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Human species

  1. Aug 15, 2010 #1
    If there was an isolated human population that eventually became unable to breed with any humans outside of their population, would they become classified as a different species than us?
  2. jcsd
  3. Aug 15, 2010 #2
    That depends on your definition of 'species,' which isn't at all agreed upon.
    See: http://en.wikipedia.org/wiki/Species_concept#Definitions_of_species
    The "Biological Species concept" defines a species as a group of interbreeding organisms, so according to this group of thought, yes--they would be classified as a different species.

    The biological species concept is (possibly) the most popular.... to answer your question more simply: yeah, I guess so--but not everyone would agree.
  4. Aug 17, 2010 #3
    As it was put to me, one major difficulty with the breeding capability definition of species is for Palaeontologists dealing with ancient species. Clearly, they cannot apply such a test and thus have to use different criteria. For modern species, breeding capability is the usual definition, but it is a much misunderstood point. I have often seen people talk about breeds of dogs, and the impracticality of a very large dog cross-breeding with a toy breed. But that is not the point. It is all a simple question of whether a gamete of one sex from one organism can fuse with a gamete of the other sex from another organism to produce a viable zygote. That is a matter of how well the chromosomes match up, and is not necessarily indicated by obvious physical differences in the parent organisms, however extreme.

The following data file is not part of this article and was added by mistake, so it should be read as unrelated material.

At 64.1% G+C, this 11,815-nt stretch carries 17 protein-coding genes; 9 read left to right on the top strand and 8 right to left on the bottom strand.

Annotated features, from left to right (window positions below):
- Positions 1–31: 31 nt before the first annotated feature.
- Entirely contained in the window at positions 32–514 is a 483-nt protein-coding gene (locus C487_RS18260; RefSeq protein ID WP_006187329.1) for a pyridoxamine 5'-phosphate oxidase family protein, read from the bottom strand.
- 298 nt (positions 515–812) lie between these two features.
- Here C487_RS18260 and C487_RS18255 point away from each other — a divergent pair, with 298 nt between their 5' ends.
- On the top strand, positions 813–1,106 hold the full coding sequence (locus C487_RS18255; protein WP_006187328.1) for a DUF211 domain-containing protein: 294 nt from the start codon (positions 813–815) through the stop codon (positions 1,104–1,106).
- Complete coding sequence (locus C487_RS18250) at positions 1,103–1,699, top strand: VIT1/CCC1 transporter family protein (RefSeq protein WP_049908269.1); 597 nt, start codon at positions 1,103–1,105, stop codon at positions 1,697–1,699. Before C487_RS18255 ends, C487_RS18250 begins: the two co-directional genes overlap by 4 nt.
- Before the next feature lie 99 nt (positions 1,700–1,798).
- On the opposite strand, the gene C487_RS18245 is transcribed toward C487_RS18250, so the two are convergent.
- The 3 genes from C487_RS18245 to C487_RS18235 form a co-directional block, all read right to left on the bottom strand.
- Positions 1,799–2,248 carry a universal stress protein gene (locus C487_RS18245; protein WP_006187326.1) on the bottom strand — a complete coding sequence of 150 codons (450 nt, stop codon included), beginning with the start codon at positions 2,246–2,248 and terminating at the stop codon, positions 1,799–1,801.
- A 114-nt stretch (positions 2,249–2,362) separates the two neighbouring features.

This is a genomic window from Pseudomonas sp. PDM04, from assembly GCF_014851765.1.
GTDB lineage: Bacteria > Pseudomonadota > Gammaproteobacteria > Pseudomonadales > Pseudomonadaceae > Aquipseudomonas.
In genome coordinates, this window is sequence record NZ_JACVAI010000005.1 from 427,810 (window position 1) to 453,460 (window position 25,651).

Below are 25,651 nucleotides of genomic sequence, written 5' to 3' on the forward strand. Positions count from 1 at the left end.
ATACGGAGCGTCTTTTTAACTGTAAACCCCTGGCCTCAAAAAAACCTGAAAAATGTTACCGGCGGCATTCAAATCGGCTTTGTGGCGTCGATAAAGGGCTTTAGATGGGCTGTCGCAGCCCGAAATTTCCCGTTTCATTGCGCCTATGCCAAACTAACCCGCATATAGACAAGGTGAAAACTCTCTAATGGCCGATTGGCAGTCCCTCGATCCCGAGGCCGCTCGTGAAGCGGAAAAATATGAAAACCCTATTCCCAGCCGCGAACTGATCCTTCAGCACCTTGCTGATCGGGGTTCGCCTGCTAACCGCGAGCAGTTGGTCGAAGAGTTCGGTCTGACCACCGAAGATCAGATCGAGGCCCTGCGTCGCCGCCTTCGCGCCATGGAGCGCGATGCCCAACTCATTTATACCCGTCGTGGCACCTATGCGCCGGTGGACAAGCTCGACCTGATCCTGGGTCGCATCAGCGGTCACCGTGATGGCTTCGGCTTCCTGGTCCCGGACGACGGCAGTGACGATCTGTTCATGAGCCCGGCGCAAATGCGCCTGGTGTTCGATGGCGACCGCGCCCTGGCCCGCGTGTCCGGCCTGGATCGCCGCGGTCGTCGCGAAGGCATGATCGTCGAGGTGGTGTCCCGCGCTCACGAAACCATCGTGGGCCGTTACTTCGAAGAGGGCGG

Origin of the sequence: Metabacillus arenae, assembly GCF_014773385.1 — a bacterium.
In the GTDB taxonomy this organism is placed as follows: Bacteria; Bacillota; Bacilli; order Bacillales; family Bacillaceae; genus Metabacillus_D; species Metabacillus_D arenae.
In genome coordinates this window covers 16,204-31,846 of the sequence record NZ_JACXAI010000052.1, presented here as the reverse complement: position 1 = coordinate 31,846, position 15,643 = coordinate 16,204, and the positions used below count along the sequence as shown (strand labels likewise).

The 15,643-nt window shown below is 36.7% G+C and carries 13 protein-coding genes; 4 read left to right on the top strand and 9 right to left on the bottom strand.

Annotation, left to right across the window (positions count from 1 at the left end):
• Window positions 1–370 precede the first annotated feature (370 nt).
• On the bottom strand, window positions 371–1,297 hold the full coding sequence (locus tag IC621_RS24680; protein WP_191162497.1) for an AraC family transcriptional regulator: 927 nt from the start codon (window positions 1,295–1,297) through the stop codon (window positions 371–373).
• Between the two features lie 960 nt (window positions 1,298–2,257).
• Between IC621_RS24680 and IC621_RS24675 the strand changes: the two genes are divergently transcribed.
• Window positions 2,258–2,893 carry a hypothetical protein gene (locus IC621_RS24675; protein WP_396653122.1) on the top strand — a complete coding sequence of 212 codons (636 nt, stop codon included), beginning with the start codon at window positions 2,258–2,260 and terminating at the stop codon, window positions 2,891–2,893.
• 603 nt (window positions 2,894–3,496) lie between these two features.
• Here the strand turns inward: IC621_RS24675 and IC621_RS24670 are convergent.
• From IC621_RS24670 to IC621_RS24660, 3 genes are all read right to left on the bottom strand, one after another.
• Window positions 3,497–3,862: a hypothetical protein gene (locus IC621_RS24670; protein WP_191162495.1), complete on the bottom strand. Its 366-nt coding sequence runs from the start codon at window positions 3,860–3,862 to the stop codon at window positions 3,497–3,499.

There is also, of course a further subtlety around so-called ‘hybrid’ species. Famously it is possible to cross a lion and a tiger, which certainly does prove that, in evolutionary terms, their divergence was relatively recent. However, the Liger is necessarily infertile – its gametes will fuse with nothing, not even that of another Liger. Likewise for mules and various other hybrid species. So the key for definition as the same species is that gametes from each can produce a viable zygote that can develop into a fertile adult. That definition works pretty well for animal species, but even that is much more open to being undermined by the realities of what is possible with the intervention of human kind when it comes to plant species.
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